What you should do if a good customer incurs bad debt
The most common reason that business relationships turn sour is generally due to bad debt. No one who runs a business wears rose-tinted glasses about debt, believing that it will never happen to them, however, when an existing customer with a good history starts getting behind in payments, it is a difficult situation.
It leaves you with a bit of a challenge. On the one hand, you have a customer of good standing who has always paid on time and have a very sound relationship. But on the other hand, you have to consider the impact on your cash flow and how this could affect other areas of your business. So how do you handle this?
The answer is to understand what is happening and why they haven’t made a payment. There is the potential that the customer may bring you more business in the future, so understanding the situation and plan accordingly to safeguard the relationship should be a priority.
First, it’s important to ensure the payment is ready to be classed as a bad debt. You should only begin to consider the non-payment as an issue after one full payment schedule has passed or you are aware of a specific circumstance. There are your credit terms to consider, but also the payment pattern of your customer. For example, you may invoice on a monthly basis, but your customer normally pays on the 15th of the following month. They should be allowed a few days grace, however, it’s important to know how to proceed based on their unique situation. Try not to leave it to your credit control process, and instead treat good customers on more of a personal level and get to understand the situation completely and try to find a solution that helps both parties.
Understand the situation
Finding out the reason why the customer has not settled their invoice(s) will be the basis of how you will deal with the situation. There could be any number of factors why their invoice hasn’t been paid. Every business is at the risk of short-term cash flow problems, payment processing issues, financial downturns, credit problems, operational issues, or and even natural disasters. Make sure you talk with your customer to ascertain the reason behind the slow payments.
Find a Solution
If the issue is just a temporary cash-flow problem, come to an agreement of when the debt will be settled. But its imperative to define how long “temporary” means. It might not make much sense to continue business with someone who is going to struggle their future financial obligations. Bad debt will simply mount up and you could be faced having to write off bad debt – which is something that you want to obviously avoid. If you don’t want to lose a good customer who is currently experiencing financial issues, try finding a way to continue doing business. This could be making smaller orders more frequently, paying a deposit, or perhaps a payment schedule to help them stay operational.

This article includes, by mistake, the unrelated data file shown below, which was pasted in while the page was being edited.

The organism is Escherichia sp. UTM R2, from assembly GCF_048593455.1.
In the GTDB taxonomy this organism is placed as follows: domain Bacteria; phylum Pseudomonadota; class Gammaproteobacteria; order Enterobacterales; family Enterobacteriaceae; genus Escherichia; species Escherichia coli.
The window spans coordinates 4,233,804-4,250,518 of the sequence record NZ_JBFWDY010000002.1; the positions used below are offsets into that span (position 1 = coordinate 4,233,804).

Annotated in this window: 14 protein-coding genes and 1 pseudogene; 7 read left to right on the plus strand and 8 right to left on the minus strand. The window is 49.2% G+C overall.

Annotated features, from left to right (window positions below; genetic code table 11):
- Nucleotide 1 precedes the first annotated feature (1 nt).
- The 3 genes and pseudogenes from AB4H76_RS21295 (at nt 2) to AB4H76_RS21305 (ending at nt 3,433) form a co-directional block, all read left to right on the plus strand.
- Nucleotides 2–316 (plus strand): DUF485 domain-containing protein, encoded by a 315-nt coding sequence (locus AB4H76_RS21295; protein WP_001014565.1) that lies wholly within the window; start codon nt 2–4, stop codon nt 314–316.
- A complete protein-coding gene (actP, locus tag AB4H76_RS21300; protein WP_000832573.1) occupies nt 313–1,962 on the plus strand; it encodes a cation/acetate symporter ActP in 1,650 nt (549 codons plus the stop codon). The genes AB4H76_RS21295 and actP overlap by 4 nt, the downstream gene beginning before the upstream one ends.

If the problem is due to the billing cycle or your agreed payment terms, these too can be updated to manage short-term cash flow issues. Make sure you still consider the demands of your own cash flow, however, there are various ways to make it easier for your invoices to be paid on time. For example:
- If your customer has to pay all their bills at the same time, agree to a different payment schedule that puts you ahead of other creditors in the payment cycle.
- Avoid future payment issues by invoicing at a time other than the end of the month. Many companies have a monthly billing cycle which puts pressure on every other business to pay all their creditors at the same time. Sending your bill out at a different time of the month reduces the pressure on your customer’s cash flow, thereby reducing the risk of your invoice not being settled.
Make sure you have a robust credit control process and keep your accounts receivable team informed of any agreement and or changes you have made with the customer. Identify any future non-payment quickly and follow it up as soon as possible. A gentle follow-up call to enquire about their new situation could be all it takes to get your invoices to settle quickly.
Struggling to get paid?
If you have been unsuccessful in achieving a resolution and haven’t agreed a way forward, or the customer has defaulted multiple times, this should be seen as something more serious and you probably need to think about the viability of the relationship and long-term impacts on your business.
At this point, you may need to look at your options at getting your debts settled. You can try and collect the debt yourself by continuing to send reminder invoices, letters of default and so on, but for a certain level of debt, it is more effective to use a professional debt collection company. They have the time, experience, know-how, and technology to get you paid faster. Especially if legal recourse is needed to get the debt paid, they understand the entire debt collection process including the specific laws and regulations specific to your state or territory.
Depending on the amount of debt you are owed, you need to look at the financial benefits of outsourcing your debt recovery versus simply writing off the debt. Generally, if the debt amount is relatively small, hiring a professional debt recovery agency might not make sense – so it’s important to conduct your due diligence before engaging a third-party.